that route a number of times. Its odor neutralized the smell by which the presence, immediate or recent, of negroes might be detected.
“My fellow-travelers, as my passengers might be called, were interesting companions. Both, in one sense, were children, the mother certainly not being over seventeen years old. She was a comely half-breed mulatto. Her baby—a pretty boy of two years—was one degree nearer white.
“The girl was inclined to be confidential and talkative. She said she was ‘old mas’r’s’ daughter. Her mother had been one of ’old mas’r’s’ people. She had grown up with the other slave children on the place, being in no way favored because of her relationship to her owner. The baby’s father was ’young mas’r’—old master’s son, as it appeared—and who, consequently, was a half-brother of the youthful mother. Slavery sometimes created singular relationships.
“As the story ran, all the people, including the narrator and her baby, when ‘ole mas’r’ died were ‘leveled’ on by the Sheriff’s man. She did not quite understand the meaning of it all, but it was doubtless a case of bankruptcy.
“‘Young mas’r,’ she said, ‘tole’ her she had to run away, taking the baby of course. ’Oh, yes,” she said very emphatically, ’I never would have left Kentuck without Thomas Jefferson’—meaning her little boy. ‘Young mas’r,’ according to her account, arranged the whole proceeding, telling her what course to take by night, where to stop and conceal herself by day, and what signal to give when she reached the ‘big river.’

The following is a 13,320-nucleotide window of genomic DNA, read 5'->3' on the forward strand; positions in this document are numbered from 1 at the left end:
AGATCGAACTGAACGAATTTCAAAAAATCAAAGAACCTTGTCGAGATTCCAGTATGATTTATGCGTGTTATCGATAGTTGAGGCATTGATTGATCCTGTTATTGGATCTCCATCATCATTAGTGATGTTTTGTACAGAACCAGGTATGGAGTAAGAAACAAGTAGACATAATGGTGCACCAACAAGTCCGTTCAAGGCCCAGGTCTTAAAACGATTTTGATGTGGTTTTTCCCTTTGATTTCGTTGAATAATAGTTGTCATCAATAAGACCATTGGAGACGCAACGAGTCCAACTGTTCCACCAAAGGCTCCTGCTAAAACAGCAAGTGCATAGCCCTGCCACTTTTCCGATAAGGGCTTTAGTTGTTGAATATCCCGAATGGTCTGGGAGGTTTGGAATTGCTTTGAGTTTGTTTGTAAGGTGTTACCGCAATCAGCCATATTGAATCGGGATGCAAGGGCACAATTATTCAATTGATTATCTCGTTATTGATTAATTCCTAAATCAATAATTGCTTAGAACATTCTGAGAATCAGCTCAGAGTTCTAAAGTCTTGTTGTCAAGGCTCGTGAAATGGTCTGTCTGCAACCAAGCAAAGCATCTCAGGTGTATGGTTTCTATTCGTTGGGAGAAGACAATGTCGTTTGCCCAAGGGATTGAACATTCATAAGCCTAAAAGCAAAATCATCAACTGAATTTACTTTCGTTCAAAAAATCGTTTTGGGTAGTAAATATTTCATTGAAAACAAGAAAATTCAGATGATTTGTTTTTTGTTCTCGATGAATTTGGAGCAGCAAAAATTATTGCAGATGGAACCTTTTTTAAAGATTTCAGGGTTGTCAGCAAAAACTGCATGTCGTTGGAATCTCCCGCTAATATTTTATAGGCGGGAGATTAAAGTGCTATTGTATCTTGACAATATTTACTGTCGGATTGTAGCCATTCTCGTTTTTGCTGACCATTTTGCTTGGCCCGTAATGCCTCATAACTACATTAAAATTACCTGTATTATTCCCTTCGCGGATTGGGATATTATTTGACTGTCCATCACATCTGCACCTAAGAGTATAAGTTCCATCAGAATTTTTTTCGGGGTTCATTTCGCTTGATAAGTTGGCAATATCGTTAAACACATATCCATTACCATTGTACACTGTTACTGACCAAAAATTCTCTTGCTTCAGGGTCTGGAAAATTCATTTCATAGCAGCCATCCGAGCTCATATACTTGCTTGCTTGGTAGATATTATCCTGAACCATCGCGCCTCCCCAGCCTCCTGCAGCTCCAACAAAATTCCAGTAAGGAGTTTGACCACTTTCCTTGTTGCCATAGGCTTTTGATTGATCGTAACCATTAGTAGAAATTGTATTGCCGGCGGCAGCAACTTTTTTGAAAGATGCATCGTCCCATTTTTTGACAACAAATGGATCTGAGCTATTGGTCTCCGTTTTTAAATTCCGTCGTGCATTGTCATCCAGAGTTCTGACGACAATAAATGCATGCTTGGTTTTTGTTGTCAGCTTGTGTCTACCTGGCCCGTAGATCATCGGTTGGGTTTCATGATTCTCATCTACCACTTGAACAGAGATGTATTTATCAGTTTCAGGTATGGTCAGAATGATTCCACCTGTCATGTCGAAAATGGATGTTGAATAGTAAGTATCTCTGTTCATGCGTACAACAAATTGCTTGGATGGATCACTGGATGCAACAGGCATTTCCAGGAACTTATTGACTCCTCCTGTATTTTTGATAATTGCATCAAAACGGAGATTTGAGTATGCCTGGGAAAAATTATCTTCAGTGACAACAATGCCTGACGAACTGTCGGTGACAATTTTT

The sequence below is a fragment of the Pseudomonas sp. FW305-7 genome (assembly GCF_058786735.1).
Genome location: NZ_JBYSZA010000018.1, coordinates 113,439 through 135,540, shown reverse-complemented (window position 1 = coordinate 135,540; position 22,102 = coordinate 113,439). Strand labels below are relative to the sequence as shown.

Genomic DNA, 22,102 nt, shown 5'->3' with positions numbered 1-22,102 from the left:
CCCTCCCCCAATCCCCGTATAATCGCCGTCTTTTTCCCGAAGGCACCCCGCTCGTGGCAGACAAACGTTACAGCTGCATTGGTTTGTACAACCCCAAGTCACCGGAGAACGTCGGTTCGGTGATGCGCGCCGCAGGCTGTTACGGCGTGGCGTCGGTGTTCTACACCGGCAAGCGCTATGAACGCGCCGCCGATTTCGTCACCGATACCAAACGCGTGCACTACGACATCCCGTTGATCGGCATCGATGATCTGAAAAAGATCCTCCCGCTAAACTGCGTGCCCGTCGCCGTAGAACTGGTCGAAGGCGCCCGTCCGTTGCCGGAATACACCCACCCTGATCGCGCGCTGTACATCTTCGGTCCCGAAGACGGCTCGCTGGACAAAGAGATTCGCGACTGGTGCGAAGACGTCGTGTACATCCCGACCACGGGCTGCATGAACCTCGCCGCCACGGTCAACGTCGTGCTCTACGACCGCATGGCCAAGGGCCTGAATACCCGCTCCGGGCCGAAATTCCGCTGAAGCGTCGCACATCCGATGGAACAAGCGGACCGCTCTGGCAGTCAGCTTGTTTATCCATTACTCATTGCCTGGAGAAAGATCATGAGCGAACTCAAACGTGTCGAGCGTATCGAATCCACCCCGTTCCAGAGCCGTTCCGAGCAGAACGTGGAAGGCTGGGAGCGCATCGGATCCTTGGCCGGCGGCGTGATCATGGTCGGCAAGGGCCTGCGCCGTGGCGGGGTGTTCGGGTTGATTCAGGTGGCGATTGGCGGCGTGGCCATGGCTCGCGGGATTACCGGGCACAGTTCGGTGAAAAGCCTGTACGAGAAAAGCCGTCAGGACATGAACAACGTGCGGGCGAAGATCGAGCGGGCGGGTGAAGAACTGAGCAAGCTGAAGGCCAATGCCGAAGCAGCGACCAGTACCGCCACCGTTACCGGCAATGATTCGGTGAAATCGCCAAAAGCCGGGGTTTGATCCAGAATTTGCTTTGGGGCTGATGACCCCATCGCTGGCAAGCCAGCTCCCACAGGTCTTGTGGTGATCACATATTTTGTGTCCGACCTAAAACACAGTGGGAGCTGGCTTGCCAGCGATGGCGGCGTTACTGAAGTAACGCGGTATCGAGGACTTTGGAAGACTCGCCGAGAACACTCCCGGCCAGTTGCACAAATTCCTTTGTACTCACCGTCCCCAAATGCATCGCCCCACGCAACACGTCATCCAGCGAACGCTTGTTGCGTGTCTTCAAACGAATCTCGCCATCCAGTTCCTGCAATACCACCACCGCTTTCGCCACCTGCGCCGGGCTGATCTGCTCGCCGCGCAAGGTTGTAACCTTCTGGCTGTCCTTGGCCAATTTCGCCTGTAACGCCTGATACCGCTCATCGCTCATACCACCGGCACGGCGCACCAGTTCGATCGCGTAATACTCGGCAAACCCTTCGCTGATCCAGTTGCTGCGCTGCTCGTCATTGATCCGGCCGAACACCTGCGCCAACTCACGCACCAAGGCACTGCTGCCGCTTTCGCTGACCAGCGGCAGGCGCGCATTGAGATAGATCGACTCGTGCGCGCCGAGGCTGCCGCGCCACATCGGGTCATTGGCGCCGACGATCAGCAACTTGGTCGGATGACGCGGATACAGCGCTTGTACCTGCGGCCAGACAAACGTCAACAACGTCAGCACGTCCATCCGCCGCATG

“When the Ohio had been crossed her young master met her, evidently to the great delight of the poor creature. He gave her some money, and told her that when she reached her destination he would send her some ‘mo.’ After putting her in charge of some kind people, evidently representatives of the underground line, they had parted, according to her description of the incident, in an affecting way. ‘He kissed me and I cried,’ was her simple statement. Notwithstanding the boasted superiority of one race over another, human nature seems to be very much the same, whether we read it in a white face or in a black one.
“The little girlish mother was very much alarmed for the safety of her boy and herself when we began our journey, wanting to get out and conceal herself whenever we heard any one on the road. After several detentions from that cause, the weary creature stretched herself upon the hay beside her sleeping infant and almost immediately fell into a heavy slumber. She could stand the strain no longer. I drew the buffalo-robe over the two sleepers, and there they rested in blissful unconsciousness until the journey was ended.
“Half-way between the termini of my route was a village in which lived a constable who was suspected of being in the employ of the slave-owners.